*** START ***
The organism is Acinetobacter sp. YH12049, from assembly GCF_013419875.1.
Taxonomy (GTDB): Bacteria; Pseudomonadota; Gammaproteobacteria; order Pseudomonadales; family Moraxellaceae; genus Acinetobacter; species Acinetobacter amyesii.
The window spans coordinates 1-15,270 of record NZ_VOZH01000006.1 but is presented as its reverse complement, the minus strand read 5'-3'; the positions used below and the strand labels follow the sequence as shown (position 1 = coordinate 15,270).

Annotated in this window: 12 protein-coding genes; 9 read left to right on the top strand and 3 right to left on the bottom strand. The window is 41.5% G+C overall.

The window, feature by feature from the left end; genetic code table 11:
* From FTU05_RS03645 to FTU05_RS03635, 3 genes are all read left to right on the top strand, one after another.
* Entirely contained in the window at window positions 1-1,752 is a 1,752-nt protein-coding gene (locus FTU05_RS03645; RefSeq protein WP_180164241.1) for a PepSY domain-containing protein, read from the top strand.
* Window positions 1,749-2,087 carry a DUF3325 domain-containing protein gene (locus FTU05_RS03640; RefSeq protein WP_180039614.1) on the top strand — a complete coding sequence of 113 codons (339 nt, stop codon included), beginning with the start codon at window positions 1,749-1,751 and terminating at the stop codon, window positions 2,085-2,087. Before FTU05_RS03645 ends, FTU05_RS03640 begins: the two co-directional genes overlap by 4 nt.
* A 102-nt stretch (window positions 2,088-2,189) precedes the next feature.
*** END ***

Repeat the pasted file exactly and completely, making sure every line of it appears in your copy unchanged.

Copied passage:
The organism is Acinetobacter sp. YH12049, from assembly GCF_013419875.1.
Taxonomy (GTDB): Bacteria; Pseudomonadota; Gammaproteobacteria; order Pseudomonadales; family Moraxellaceae; genus Acinetobacter; species Acinetobacter amyesii.
The window spans coordinates 1-15,270 of record NZ_VOZH01000006.1 but is presented as its reverse complement, the minus strand read 5'-3'; the positions used below and the strand labels follow the sequence as shown (position 1 = coordinate 15,270).

Annotated in this window: 12 protein-coding genes; 9 read left to right on the top strand and 3 right to left on the bottom strand. The window is 41.5% G+C overall.

The window, feature by feature from the left end; genetic code table 11:
* From FTU05_RS03645 to FTU05_RS03635, 3 genes are all read left to right on the top strand, one after another.
* Entirely contained in the window at window positions 1-1,752 is a 1,752-nt protein-coding gene (locus FTU05_RS03645; RefSeq protein WP_180164241.1) for a PepSY domain-containing protein, read from the top strand.
* Window positions 1,749-2,087 carry a DUF3325 domain-containing protein gene (locus FTU05_RS03640; RefSeq protein WP_180039614.1) on the top strand — a complete coding sequence of 113 codons (339 nt, stop codon included), beginning with the start codon at window positions 1,749-1,751 and terminating at the stop codon, window positions 2,085-2,087. Before FTU05_RS03645 ends, FTU05_RS03640 begins: the two co-directional genes overlap by 4 nt.
* A 102-nt stretch (window positions 2,088-2,189) precedes the next feature.